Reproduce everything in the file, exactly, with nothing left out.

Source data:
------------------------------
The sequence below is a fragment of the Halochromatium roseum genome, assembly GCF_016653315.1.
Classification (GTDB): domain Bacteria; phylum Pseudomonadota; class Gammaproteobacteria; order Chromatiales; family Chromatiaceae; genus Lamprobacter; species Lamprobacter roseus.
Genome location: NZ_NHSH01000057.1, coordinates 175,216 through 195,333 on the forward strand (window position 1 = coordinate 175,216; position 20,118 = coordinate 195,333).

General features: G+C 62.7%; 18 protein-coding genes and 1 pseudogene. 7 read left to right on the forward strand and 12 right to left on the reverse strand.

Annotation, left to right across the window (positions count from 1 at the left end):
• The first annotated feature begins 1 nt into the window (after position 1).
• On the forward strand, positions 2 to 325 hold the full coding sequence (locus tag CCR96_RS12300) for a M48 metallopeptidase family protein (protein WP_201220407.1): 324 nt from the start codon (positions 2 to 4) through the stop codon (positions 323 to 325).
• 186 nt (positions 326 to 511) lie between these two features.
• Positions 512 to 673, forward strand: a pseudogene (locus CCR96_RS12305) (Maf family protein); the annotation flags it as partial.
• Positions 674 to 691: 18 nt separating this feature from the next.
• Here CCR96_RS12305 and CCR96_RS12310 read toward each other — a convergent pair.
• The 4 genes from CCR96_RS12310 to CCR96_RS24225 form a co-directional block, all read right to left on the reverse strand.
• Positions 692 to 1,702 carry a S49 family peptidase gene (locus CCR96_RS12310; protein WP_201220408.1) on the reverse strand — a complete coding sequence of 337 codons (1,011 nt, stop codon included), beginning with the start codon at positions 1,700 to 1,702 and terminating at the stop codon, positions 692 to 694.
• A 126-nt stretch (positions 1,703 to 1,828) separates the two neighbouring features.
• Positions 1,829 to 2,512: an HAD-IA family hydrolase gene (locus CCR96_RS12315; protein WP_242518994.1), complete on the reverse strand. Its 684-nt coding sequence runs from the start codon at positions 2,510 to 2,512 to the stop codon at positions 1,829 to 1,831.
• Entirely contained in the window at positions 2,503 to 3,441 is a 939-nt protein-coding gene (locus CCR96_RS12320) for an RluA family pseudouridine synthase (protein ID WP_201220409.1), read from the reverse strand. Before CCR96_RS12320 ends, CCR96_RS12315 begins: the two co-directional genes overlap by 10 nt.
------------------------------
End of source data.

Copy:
The sequence below is a fragment of the Halochromatium roseum genome, assembly GCF_016653315.1.
Classification (GTDB): domain Bacteria; phylum Pseudomonadota; class Gammaproteobacteria; order Chromatiales; family Chromatiaceae; genus Lamprobacter; species Lamprobacter roseus.
Genome location: NZ_NHSH01000057.1, coordinates 175,216 through 195,333 on the forward strand (window position 1 = coordinate 175,216; position 20,118 = coordinate 195,333).

General features: G+C 62.7%; 18 protein-coding genes and 1 pseudogene. 7 read left to right on the forward strand and 12 right to left on the reverse strand.

Annotation, left to right across the window (positions count from 1 at the left end):
• The first annotated feature begins 1 nt into the window (after position 1).
• On the forward strand, positions 2 to 325 hold the full coding sequence (locus tag CCR96_RS12300) for a M48 metallopeptidase family protein (protein WP_201220407.1): 324 nt from the start codon (positions 2 to 4) through the stop codon (positions 323 to 325).
• 186 nt (positions 326 to 511) lie between these two features.
• Positions 512 to 673, forward strand: a pseudogene (locus CCR96_RS12305) (Maf family protein); the annotation flags it as partial.
• Positions 674 to 691: 18 nt separating this feature from the next.
• Here CCR96_RS12305 and CCR96_RS12310 read toward each other — a convergent pair.
• The 4 genes from CCR96_RS12310 to CCR96_RS24225 form a co-directional block, all read right to left on the reverse strand.
• Positions 692 to 1,702 carry a S49 family peptidase gene (locus CCR96_RS12310; protein WP_201220408.1) on the reverse strand — a complete coding sequence of 337 codons (1,011 nt, stop codon included), beginning with the start codon at positions 1,700 to 1,702 and terminating at the stop codon, positions 692 to 694.
• A 126-nt stretch (positions 1,703 to 1,828) separates the two neighbouring features.
• Positions 1,829 to 2,512: an HAD-IA family hydrolase gene (locus CCR96_RS12315; protein WP_242518994.1), complete on the reverse strand. Its 684-nt coding sequence runs from the start codon at positions 2,510 to 2,512 to the stop codon at positions 1,829 to 1,831.
• Entirely contained in the window at positions 2,503 to 3,441 is a 939-nt protein-coding gene (locus CCR96_RS12320) for an RluA family pseudouridine synthase (protein ID WP_201220409.1), read from the reverse strand. Before CCR96_RS12320 ends, CCR96_RS12315 begins: the two co-directional genes overlap by 10 nt.